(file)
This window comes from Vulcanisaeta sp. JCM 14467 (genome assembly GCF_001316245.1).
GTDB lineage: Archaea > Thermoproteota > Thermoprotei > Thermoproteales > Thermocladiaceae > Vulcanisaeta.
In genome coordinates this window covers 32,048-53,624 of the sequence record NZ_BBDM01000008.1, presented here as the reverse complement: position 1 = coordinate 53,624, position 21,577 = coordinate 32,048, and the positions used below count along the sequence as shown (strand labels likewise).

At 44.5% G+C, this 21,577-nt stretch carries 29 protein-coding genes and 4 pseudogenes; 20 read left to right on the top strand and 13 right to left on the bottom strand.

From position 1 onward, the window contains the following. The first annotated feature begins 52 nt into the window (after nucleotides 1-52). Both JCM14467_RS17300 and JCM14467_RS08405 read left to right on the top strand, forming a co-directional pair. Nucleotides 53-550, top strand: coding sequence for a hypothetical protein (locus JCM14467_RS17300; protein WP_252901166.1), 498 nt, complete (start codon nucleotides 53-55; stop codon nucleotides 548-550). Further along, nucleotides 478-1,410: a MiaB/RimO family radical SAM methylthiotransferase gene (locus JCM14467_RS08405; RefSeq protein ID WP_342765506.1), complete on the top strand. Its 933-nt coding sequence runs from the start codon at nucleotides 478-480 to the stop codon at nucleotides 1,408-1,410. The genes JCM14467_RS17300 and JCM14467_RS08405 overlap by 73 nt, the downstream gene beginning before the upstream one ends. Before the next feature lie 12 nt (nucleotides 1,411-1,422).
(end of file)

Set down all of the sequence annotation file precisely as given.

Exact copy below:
This window comes from Vulcanisaeta sp. JCM 14467 (genome assembly GCF_001316245.1).
GTDB lineage: Archaea > Thermoproteota > Thermoprotei > Thermoproteales > Thermocladiaceae > Vulcanisaeta.
In genome coordinates this window covers 32,048-53,624 of the sequence record NZ_BBDM01000008.1, presented here as the reverse complement: position 1 = coordinate 53,624, position 21,577 = coordinate 32,048, and the positions used below count along the sequence as shown (strand labels likewise).

At 44.5% G+C, this 21,577-nt stretch carries 29 protein-coding genes and 4 pseudogenes; 20 read left to right on the top strand and 13 right to left on the bottom strand.

From position 1 onward, the window contains the following. The first annotated feature begins 52 nt into the window (after nucleotides 1-52). Both JCM14467_RS17300 and JCM14467_RS08405 read left to right on the top strand, forming a co-directional pair. Nucleotides 53-550, top strand: coding sequence for a hypothetical protein (locus JCM14467_RS17300; protein WP_252901166.1), 498 nt, complete (start codon nucleotides 53-55; stop codon nucleotides 548-550). Further along, nucleotides 478-1,410: a MiaB/RimO family radical SAM methylthiotransferase gene (locus JCM14467_RS08405; RefSeq protein ID WP_342765506.1), complete on the top strand. Its 933-nt coding sequence runs from the start codon at nucleotides 478-480 to the stop codon at nucleotides 1,408-1,410. The genes JCM14467_RS17300 and JCM14467_RS08405 overlap by 73 nt, the downstream gene beginning before the upstream one ends. Before the next feature lie 12 nt (nucleotides 1,411-1,422).